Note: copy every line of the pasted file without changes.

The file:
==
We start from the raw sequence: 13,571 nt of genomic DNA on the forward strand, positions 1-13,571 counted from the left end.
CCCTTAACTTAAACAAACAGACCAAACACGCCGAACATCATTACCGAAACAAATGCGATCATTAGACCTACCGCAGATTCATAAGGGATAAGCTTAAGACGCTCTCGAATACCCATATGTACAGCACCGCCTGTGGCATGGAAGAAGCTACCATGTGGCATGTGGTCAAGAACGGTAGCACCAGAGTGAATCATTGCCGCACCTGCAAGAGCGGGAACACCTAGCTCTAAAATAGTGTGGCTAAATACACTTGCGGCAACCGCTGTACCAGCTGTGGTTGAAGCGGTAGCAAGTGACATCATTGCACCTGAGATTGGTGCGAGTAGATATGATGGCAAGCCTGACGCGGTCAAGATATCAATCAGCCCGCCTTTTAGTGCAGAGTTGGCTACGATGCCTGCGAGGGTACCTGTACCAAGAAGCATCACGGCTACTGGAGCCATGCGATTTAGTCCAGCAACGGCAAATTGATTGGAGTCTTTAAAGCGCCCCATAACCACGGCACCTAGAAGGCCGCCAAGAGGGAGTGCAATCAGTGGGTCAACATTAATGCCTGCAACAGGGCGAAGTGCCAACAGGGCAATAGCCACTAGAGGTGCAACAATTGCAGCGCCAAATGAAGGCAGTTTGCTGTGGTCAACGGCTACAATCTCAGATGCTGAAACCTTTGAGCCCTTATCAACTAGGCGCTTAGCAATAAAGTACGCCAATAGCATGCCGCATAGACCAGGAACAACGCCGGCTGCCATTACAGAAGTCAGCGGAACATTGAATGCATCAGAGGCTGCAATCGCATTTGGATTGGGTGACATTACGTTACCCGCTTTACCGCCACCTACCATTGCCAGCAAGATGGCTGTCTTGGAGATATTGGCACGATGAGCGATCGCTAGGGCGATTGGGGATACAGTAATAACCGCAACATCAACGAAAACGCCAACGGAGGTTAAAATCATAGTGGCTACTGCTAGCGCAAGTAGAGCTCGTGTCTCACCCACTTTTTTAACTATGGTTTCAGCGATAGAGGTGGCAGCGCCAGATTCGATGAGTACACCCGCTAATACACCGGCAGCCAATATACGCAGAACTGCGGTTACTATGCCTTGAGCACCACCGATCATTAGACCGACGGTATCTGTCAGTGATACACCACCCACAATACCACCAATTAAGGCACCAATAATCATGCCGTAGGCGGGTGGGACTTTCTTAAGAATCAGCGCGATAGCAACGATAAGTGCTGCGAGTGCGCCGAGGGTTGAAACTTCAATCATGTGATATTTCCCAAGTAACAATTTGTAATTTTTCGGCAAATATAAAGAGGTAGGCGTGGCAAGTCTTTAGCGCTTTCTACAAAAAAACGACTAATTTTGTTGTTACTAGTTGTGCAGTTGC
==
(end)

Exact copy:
We start from the raw sequence: 13,571 nt of genomic DNA on the forward strand, positions 1-13,571 counted from the left end.
CCCTTAACTTAAACAAACAGACCAAACACGCCGAACATCATTACCGAAACAAATGCGATCATTAGACCTACCGCAGATTCATAAGGGATAAGCTTAAGACGCTCTCGAATACCCATATGTACAGCACCGCCTGTGGCATGGAAGAAGCTACCATGTGGCATGTGGTCAAGAACGGTAGCACCAGAGTGAATCATTGCCGCACCTGCAAGAGCGGGAACACCTAGCTCTAAAATAGTGTGGCTAAATACACTTGCGGCAACCGCTGTACCAGCTGTGGTTGAAGCGGTAGCAAGTGACATCATTGCACCTGAGATTGGTGCGAGTAGATATGATGGCAAGCCTGACGCGGTCAAGATATCAATCAGCCCGCCTTTTAGTGCAGAGTTGGCTACGATGCCTGCGAGGGTACCTGTACCAAGAAGCATCACGGCTACTGGAGCCATGCGATTTAGTCCAGCAACGGCAAATTGATTGGAGTCTTTAAAGCGCCCCATAACCACGGCACCTAGAAGGCCGCCAAGAGGGAGTGCAATCAGTGGGTCAACATTAATGCCTGCAACAGGGCGAAGTGCCAACAGGGCAATAGCCACTAGAGGTGCAACAATTGCAGCGCCAAATGAAGGCAGTTTGCTGTGGTCAACGGCTACAATCTCAGATGCTGAAACCTTTGAGCCCTTATCAACTAGGCGCTTAGCAATAAAGTACGCCAATAGCATGCCGCATAGACCAGGAACAACGCCGGCTGCCATTACAGAAGTCAGCGGAACATTGAATGCATCAGAGGCTGCAATCGCATTTGGATTGGGTGACATTACGTTACCCGCTTTACCGCCACCTACCATTGCCAGCAAGATGGCTGTCTTGGAGATATTGGCACGATGAGCGATCGCTAGGGCGATTGGGGATACAGTAATAACCGCAACATCAACGAAAACGCCAACGGAGGTTAAAATCATAGTGGCTACTGCTAGCGCAAGTAGAGCTCGTGTCTCACCCACTTTTTTAACTATGGTTTCAGCGATAGAGGTGGCAGCGCCAGATTCGATGAGTACACCCGCTAATACACCGGCAGCCAATATACGCAGAACTGCGGTTACTATGCCTTGAGCACCACCGATCATTAGACCGACGGTATCTGTCAGTGATACACCACCCACAATACCACCAATTAAGGCACCAATAATCATGCCGTAGGCGGGTGGGACTTTCTTAAGAATCAGCGCGATAGCAACGATAAGTGCTGCGAGTGCGCCGAGGGTTGAAACTTCAATCATGTGATATTTCCCAAGTAACAATTTGTAATTTTTCGGCAAATATAAAGAGGTAGGCGTGGCAAGTCTTTAGCGCTTTCTACAAAAAAACGACTAATTTTGTTGTTACTAGTTGTGCAGTTGC